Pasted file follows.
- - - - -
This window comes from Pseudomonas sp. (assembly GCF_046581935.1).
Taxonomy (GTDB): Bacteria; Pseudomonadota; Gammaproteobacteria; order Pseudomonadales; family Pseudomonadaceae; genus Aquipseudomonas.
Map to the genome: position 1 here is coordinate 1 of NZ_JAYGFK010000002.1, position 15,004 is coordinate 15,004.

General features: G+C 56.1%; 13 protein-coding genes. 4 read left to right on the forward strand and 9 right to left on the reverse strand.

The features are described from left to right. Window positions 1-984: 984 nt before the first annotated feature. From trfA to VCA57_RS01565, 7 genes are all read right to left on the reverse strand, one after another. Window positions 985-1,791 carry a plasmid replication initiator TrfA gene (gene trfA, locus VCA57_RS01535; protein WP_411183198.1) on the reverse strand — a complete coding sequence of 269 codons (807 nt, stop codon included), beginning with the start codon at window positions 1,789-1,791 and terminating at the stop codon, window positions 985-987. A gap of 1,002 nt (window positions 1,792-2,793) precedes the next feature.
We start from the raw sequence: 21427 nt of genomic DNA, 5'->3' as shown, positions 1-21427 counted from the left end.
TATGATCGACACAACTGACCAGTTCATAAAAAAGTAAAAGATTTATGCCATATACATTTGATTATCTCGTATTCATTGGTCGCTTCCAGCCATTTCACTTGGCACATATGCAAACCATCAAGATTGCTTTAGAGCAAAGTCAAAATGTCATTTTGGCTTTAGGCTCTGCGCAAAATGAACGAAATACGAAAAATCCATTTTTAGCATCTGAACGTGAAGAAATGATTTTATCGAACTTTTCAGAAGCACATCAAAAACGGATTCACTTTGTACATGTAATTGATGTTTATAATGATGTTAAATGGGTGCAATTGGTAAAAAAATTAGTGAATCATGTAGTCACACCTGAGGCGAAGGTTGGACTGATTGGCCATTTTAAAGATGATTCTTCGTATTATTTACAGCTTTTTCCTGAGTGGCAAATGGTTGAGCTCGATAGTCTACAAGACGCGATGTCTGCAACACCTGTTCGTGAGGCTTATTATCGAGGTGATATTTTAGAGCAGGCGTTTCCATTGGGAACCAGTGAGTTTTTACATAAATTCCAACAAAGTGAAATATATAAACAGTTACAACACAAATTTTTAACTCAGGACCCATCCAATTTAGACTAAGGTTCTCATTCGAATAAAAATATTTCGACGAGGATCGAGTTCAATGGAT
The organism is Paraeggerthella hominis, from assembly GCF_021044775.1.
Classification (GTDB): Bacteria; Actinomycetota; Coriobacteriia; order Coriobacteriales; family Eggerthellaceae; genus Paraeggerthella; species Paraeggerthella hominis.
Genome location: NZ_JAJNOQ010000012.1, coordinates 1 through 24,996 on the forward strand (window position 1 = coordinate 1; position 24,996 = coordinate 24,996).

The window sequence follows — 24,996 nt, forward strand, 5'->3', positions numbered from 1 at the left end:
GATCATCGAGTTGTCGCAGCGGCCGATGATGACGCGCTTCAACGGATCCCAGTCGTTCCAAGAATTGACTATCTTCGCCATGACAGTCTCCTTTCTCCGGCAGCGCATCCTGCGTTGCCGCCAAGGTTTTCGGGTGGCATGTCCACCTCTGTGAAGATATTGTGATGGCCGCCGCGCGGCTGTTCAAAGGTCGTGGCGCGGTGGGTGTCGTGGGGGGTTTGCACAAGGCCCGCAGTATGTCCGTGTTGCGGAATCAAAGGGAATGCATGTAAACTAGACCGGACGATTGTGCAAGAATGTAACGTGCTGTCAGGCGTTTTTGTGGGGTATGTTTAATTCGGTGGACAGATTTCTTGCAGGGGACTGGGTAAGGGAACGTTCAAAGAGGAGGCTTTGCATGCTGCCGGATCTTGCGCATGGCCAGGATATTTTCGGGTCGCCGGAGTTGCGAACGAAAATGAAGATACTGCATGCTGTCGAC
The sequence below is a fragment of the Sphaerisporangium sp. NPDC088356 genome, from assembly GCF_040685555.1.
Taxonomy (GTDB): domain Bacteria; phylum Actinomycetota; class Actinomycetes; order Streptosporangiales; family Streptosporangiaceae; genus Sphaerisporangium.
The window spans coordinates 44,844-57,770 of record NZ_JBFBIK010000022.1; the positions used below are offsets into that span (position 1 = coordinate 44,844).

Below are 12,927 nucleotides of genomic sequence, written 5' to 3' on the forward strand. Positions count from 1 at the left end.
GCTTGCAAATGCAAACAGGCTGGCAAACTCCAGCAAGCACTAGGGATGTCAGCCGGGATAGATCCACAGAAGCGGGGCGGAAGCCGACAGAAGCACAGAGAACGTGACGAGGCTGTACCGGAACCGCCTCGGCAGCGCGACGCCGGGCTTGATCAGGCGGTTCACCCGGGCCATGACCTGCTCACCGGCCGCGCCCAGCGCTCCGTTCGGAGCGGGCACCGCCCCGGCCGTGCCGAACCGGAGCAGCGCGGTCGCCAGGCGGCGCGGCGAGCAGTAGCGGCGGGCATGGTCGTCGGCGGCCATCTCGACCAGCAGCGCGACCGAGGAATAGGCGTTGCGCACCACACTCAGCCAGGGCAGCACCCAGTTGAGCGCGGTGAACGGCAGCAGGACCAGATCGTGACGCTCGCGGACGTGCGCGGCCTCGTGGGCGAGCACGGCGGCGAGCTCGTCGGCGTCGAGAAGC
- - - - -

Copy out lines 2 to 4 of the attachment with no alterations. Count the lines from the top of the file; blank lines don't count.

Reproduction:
Taxonomy (GTDB): Bacteria; Pseudomonadota; Gammaproteobacteria; order Pseudomonadales; family Pseudomonadaceae; genus Aquipseudomonas.
Map to the genome: position 1 here is coordinate 1 of NZ_JAYGFK010000002.1, position 15,004 is coordinate 15,004.

General features: G+C 56.1%; 13 protein-coding genes. 4 read left to right on the forward strand and 9 right to left on the reverse strand.